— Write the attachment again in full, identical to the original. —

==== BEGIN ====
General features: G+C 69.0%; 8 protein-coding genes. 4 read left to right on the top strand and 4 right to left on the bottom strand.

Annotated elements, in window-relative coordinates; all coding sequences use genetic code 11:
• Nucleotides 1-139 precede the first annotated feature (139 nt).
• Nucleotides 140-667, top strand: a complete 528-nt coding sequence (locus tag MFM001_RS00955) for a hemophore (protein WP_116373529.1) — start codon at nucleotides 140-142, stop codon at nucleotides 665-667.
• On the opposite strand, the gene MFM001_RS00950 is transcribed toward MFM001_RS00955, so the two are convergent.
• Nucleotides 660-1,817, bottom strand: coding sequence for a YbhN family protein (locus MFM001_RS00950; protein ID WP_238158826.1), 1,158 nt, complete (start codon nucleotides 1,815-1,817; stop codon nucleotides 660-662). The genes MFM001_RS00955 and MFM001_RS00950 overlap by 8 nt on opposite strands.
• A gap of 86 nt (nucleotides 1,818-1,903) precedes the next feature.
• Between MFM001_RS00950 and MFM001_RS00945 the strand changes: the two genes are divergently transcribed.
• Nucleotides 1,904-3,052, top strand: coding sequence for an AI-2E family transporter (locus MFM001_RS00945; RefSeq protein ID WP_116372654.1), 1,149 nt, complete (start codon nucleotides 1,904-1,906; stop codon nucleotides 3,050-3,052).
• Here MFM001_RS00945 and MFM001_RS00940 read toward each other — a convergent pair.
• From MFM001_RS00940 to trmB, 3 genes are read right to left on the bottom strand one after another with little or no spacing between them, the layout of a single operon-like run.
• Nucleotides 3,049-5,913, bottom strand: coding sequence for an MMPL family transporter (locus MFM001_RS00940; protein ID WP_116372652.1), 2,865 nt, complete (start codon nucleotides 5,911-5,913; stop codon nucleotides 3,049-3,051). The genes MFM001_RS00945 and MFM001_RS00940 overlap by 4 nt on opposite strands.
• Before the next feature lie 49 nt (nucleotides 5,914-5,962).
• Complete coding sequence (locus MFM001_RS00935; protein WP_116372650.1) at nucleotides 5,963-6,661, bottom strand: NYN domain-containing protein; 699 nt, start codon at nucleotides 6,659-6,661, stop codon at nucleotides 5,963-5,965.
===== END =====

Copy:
General features: G+C 69.0%; 8 protein-coding genes. 4 read left to right on the top strand and 4 right to left on the bottom strand.

Annotated elements, in window-relative coordinates; all coding sequences use genetic code 11:
• Nucleotides 1-139 precede the first annotated feature (139 nt).
• Nucleotides 140-667, top strand: a complete 528-nt coding sequence (locus tag MFM001_RS00955) for a hemophore (protein WP_116373529.1) — start codon at nucleotides 140-142, stop codon at nucleotides 665-667.
• On the opposite strand, the gene MFM001_RS00950 is transcribed toward MFM001_RS00955, so the two are convergent.
• Nucleotides 660-1,817, bottom strand: coding sequence for a YbhN family protein (locus MFM001_RS00950; protein ID WP_238158826.1), 1,158 nt, complete (start codon nucleotides 1,815-1,817; stop codon nucleotides 660-662). The genes MFM001_RS00955 and MFM001_RS00950 overlap by 8 nt on opposite strands.
• A gap of 86 nt (nucleotides 1,818-1,903) precedes the next feature.
• Between MFM001_RS00950 and MFM001_RS00945 the strand changes: the two genes are divergently transcribed.
• Nucleotides 1,904-3,052, top strand: coding sequence for an AI-2E family transporter (locus MFM001_RS00945; RefSeq protein ID WP_116372654.1), 1,149 nt, complete (start codon nucleotides 1,904-1,906; stop codon nucleotides 3,050-3,052).
• Here MFM001_RS00945 and MFM001_RS00940 read toward each other — a convergent pair.
• From MFM001_RS00940 to trmB, 3 genes are read right to left on the bottom strand one after another with little or no spacing between them, the layout of a single operon-like run.
• Nucleotides 3,049-5,913, bottom strand: coding sequence for an MMPL family transporter (locus MFM001_RS00940; protein ID WP_116372652.1), 2,865 nt, complete (start codon nucleotides 5,911-5,913; stop codon nucleotides 3,049-3,051). The genes MFM001_RS00945 and MFM001_RS00940 overlap by 4 nt on opposite strands.
• Before the next feature lie 49 nt (nucleotides 5,914-5,962).
• Complete coding sequence (locus MFM001_RS00935; protein WP_116372650.1) at nucleotides 5,963-6,661, bottom strand: NYN domain-containing protein; 699 nt, start codon at nucleotides 6,659-6,661, stop codon at nucleotides 5,963-5,965.